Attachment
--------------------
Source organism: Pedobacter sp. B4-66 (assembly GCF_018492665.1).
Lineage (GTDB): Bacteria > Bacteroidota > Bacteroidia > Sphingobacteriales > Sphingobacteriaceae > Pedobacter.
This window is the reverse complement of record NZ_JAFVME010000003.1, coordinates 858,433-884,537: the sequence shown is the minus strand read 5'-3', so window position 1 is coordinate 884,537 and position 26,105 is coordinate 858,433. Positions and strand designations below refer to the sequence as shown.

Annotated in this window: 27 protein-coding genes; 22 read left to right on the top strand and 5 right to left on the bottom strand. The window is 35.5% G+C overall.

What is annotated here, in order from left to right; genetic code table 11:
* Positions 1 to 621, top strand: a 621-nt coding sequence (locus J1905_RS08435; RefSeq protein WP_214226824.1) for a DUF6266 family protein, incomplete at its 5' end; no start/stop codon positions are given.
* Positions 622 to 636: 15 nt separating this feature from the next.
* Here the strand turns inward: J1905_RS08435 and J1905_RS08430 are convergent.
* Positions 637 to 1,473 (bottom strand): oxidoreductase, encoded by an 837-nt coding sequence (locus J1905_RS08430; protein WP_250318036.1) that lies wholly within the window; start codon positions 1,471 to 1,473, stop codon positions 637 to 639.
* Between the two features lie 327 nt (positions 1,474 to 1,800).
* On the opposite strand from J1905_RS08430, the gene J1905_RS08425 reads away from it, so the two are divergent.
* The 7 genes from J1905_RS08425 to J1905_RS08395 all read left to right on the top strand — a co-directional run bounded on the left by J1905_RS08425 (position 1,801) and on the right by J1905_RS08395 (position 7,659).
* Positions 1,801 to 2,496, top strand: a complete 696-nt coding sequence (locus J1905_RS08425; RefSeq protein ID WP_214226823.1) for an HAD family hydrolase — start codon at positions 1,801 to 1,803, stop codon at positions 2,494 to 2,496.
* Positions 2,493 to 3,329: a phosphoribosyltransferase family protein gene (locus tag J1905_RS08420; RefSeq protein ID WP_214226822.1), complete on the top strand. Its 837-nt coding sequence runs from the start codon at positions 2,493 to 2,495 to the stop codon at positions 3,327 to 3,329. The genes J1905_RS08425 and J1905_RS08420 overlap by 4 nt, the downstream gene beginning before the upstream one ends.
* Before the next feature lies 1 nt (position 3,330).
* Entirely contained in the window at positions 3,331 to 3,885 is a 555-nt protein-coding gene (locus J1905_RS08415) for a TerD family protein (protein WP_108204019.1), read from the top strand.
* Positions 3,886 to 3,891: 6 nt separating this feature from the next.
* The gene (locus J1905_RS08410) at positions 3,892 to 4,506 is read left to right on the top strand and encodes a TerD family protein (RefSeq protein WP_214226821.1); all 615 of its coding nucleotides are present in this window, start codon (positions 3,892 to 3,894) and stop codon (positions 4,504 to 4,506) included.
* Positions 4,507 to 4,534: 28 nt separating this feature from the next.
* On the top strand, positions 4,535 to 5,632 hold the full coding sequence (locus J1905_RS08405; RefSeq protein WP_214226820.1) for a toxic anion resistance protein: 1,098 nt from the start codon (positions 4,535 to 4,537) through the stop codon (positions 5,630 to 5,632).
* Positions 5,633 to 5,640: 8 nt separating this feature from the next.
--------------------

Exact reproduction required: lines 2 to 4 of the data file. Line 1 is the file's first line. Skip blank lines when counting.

Lineage (GTDB): Bacteria > Bacteroidota > Bacteroidia > Sphingobacteriales > Sphingobacteriaceae > Pedobacter.
This window is the reverse complement of record NZ_JAFVME010000003.1, coordinates 858,433-884,537: the sequence shown is the minus strand read 5'-3', so window position 1 is coordinate 884,537 and position 26,105 is coordinate 858,433. Positions and strand designations below refer to the sequence as shown.

Annotated in this window: 27 protein-coding genes; 22 read left to right on the top strand and 5 right to left on the bottom strand. The window is 35.5% G+C overall.